The True Story Of The American Indian Movement

In 1966, Vine Deloria Jr. invoked the notion of Red Power in front of Congress: "Red Power means we want power over our own lives. ... It frightens people I know to talk of Red Power, but we don't want to frighten them. We want to shock them into realizing how powerless the Indians have been." In the wake of the Black Power movement, Native people stimulated their own social movement, putting their demands for self-determination into the public eye. 

During the late '60s and early '70s, the American Indian Movement was at the forefront of the fight for Native rights. Organizers spoke out against unemployment, poor housing conditions, and discriminatory treatment, rallying together to found a number of different schools and organizations that advocated for and promoted Native self-determination. 

Most well-known for their involvement in occupations, protest marches, and the 1973 standoff at Wounded Knee, the American Indian Movement galvanized a generation of Native youth. And while the movement would split into different factions over the years, their work and advocacy for Native people never wavered.

What was the American Indian Movement?

The American Indian Movement, also known as AIM, was an advocacy group founded in 1968 in Minneapolis, Minnesota. According to the Minnesota History Center, the Native community had suffered under decades of discriminatory federal policies. Reacting to the unlawful arrests and police brutality that their community had been experiencing in Minneapolis, Native people in the area came together to form AIM. 

While the movement was initially concerned with addressing specific concerns, such as poverty and police brutality, it soon expanded into a movement that sought to broaden opportunities for Native people all around the United States. A number of Minnesota and national nonprofit organizations were created with the help of AIM, including the Legal Rights Center, the Native American Community Clinic, and the International Indian Treaty Council. 

They become a national civil rights group. AIM held a number of protests throughout the years, and their work was instrumental toward furthering Native self-determination in the United States. While both the FBI and the CIA sought to suppress the movement, the spirit of AIM persevered. To this day, the momentum of the original movement lives on, as Native people continue to support and fight for self-determination.

Issues leading up to the creation of the American Indian Movement

In 1953, Congress passed House Concurrent Resolution 108, beginning what was known as the Indian Termination Policy. Tribal termination had already begun in the 1940s. The Kansas Act of 1940 acted as a test run, and within 13 years, it was adopted as federal policy. Termination was aimed not only at getting rid of reservations and treaty obligations but toward forced assimilation of Native people into mainstream (meaning Christian, English-speaking) American society.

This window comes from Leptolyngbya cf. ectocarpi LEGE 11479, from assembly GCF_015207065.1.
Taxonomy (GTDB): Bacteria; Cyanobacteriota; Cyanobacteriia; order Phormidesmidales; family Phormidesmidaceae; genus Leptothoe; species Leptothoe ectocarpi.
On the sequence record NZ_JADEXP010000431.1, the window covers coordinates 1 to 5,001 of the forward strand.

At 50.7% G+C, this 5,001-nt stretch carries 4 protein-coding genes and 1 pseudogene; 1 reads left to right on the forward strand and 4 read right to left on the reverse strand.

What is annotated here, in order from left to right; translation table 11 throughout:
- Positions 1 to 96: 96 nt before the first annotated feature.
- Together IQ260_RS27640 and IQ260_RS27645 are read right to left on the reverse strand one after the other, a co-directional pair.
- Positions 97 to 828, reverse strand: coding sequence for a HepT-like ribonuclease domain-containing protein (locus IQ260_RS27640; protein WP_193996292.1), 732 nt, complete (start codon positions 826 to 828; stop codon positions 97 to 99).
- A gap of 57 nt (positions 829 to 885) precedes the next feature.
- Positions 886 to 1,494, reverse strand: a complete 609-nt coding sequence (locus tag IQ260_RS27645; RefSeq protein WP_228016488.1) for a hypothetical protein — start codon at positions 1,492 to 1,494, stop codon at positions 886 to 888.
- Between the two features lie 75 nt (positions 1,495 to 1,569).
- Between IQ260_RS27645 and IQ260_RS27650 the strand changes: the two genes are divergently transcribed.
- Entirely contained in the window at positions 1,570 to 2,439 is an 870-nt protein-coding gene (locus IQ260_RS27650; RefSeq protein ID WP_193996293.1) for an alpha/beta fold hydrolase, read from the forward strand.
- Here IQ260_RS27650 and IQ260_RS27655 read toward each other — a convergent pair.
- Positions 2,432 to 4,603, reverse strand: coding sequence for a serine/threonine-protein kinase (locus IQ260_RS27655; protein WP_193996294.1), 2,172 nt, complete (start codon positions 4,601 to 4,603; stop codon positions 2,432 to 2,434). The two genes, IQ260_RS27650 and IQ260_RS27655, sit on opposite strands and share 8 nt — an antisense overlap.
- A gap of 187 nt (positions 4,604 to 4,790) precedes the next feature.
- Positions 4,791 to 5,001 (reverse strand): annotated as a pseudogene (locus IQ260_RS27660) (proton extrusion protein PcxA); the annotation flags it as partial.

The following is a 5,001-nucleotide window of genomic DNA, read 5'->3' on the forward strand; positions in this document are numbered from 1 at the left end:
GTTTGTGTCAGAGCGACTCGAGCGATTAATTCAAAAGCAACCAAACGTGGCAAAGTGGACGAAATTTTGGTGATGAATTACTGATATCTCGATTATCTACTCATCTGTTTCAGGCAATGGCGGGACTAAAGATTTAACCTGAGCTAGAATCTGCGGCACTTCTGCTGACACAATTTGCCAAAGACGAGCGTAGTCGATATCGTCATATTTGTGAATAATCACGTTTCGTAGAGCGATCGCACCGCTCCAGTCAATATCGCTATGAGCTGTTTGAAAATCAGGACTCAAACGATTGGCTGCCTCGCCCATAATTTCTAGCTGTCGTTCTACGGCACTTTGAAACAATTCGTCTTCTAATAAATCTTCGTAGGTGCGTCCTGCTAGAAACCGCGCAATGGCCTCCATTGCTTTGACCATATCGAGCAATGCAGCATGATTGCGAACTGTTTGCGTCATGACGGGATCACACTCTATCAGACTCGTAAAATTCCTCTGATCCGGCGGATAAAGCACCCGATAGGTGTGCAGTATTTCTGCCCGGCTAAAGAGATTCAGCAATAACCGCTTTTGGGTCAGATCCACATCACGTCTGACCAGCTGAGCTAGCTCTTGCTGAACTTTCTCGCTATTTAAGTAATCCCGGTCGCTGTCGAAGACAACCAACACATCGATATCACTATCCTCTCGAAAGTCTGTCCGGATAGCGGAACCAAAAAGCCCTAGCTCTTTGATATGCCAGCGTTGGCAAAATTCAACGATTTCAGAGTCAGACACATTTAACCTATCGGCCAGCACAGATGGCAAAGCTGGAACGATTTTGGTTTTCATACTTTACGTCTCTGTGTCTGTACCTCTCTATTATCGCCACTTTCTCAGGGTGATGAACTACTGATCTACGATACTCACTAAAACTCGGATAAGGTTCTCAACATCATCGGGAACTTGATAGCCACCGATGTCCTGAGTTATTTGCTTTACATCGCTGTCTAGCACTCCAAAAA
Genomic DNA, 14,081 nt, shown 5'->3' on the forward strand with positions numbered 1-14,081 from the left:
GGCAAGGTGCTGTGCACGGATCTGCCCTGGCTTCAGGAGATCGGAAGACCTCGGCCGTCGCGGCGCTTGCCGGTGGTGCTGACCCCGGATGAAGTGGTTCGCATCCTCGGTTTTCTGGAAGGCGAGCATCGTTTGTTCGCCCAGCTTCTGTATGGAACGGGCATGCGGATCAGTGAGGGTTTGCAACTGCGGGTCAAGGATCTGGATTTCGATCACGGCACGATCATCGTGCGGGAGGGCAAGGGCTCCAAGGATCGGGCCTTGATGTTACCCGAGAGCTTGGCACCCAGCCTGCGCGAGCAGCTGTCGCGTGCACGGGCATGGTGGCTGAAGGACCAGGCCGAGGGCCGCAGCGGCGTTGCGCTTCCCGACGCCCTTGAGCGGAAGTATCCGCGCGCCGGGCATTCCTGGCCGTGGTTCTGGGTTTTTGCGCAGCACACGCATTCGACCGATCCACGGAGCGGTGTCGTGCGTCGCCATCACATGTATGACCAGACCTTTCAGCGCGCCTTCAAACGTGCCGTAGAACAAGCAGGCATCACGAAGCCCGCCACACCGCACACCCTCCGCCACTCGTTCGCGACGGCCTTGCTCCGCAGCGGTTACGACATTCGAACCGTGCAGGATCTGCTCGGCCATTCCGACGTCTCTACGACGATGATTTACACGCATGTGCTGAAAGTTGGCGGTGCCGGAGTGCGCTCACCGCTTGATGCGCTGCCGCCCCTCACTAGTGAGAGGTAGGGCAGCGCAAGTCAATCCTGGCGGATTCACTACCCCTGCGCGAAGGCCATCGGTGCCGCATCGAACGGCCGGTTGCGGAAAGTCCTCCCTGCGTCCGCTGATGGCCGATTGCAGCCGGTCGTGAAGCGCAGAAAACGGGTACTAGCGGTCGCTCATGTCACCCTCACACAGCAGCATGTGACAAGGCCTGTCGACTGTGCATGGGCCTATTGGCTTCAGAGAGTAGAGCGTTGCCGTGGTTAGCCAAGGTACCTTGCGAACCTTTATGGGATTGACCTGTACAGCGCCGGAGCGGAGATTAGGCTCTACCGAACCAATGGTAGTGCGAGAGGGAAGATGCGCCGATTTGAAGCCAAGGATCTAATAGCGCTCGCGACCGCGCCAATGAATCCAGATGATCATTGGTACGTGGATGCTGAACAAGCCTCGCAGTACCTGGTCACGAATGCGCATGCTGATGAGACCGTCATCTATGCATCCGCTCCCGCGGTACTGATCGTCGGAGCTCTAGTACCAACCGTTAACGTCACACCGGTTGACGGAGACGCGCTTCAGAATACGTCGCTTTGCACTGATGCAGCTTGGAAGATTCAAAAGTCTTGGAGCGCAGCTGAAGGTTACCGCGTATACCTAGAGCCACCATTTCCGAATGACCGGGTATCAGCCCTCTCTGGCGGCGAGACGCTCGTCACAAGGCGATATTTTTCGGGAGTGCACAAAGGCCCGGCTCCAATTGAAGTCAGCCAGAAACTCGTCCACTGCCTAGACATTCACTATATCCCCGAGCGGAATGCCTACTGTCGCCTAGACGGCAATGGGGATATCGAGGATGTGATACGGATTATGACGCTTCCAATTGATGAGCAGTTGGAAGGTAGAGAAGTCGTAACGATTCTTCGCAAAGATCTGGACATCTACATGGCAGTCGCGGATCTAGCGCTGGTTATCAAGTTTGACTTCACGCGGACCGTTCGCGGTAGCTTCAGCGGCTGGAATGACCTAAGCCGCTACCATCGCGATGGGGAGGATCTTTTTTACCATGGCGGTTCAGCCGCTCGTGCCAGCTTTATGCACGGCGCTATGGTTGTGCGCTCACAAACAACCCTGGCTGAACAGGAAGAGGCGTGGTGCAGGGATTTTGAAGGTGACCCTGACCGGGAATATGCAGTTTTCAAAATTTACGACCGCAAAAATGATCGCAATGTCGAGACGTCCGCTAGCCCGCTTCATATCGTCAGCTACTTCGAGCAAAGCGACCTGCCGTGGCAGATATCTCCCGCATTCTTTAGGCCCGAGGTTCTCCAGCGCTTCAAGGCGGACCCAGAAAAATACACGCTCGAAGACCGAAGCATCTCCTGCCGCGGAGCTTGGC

Congress passed HCR-108 in order "to end [Native people's] status as wards of the United States, and to grant them all the rights and prerogatives pertaining to American citizens," seemingly forgetting that Native people were not wards of the state and had already been granted full citizenship in 1924 with the Indian Citizenship Act, and again in 1940 with the Nationality Act. 

According to Native Voices, the Supreme Court held up the right of Congress to terminate tribes under the power of the Commerce Clause. From 1945 to 1960, over 100 tribes were terminated, and almost 1.4 million acres of land was lost as its trust status was taken away. This inevitably led to great economic gains for the United States, while decimating Native communities: Under termination, the lands that were taken and sold could now be taxed.

Police brutality in Minneapolis

In May 1968, Dennis Banks was released from prison after having been indicted on burglary charges for stealing groceries for his family. According to him, after having spent his time in prison following the anti-war movement and civil rights struggles, he was determined to start a movement of his own. Immediately after getting out of prison, he called his friend George Mitchell, saying, "I want to get a movement going, and I would like you to help me."

Banks and Mitchell organized the first meeting of what would become the American Indian Movement on July 28, 1968. Almost 200 people attended, and it was at this first gathering that they would meet Mary Jane Wilson, Vernon Bellecourt, and Clyde Bellecourt, who would become instrumental in the movement. 

It was during this first meeting that Clyde Bellecourt spoke out about the issue of police brutality that the community faced. They banded together that night to go to an area of high police activity to act as a patrol: AIM was born. Initially, Mitchell had wanted to call the group the "Concerned Indian Americans," but once they realized that the initials spelled "CIA," they came up with the American Indian Movement. They formed the AIM Patrol, who, through observation and deescalation, were able to lower rates of not only police abuse of power but also intra-community violence. While the patrol didn't interfere with police work, their presence acted as a deterrent against abuses of power.

The growth of the American Indian Movement

Within two years, the American Indian Movement had grown to over 5,000 members, according to Dennis Banks, and within five years, AIM had 79 chapters around North America. Over the next few years, the movement worked to create numerous organizations to assist Native people. As AIM Patrol documented instances of police brutality and led to a drop in arrest rates, they also started a radio program on KUXL to broadcast issues of Native importance.

One of the organizations that AIM helped found is the Legal Rights Center. They assist Native people with legal issues and continue to operate and provide legal aid to this day. AIM also helped open the Indian Health Board health clinic, which also continues to promote health care for Native people.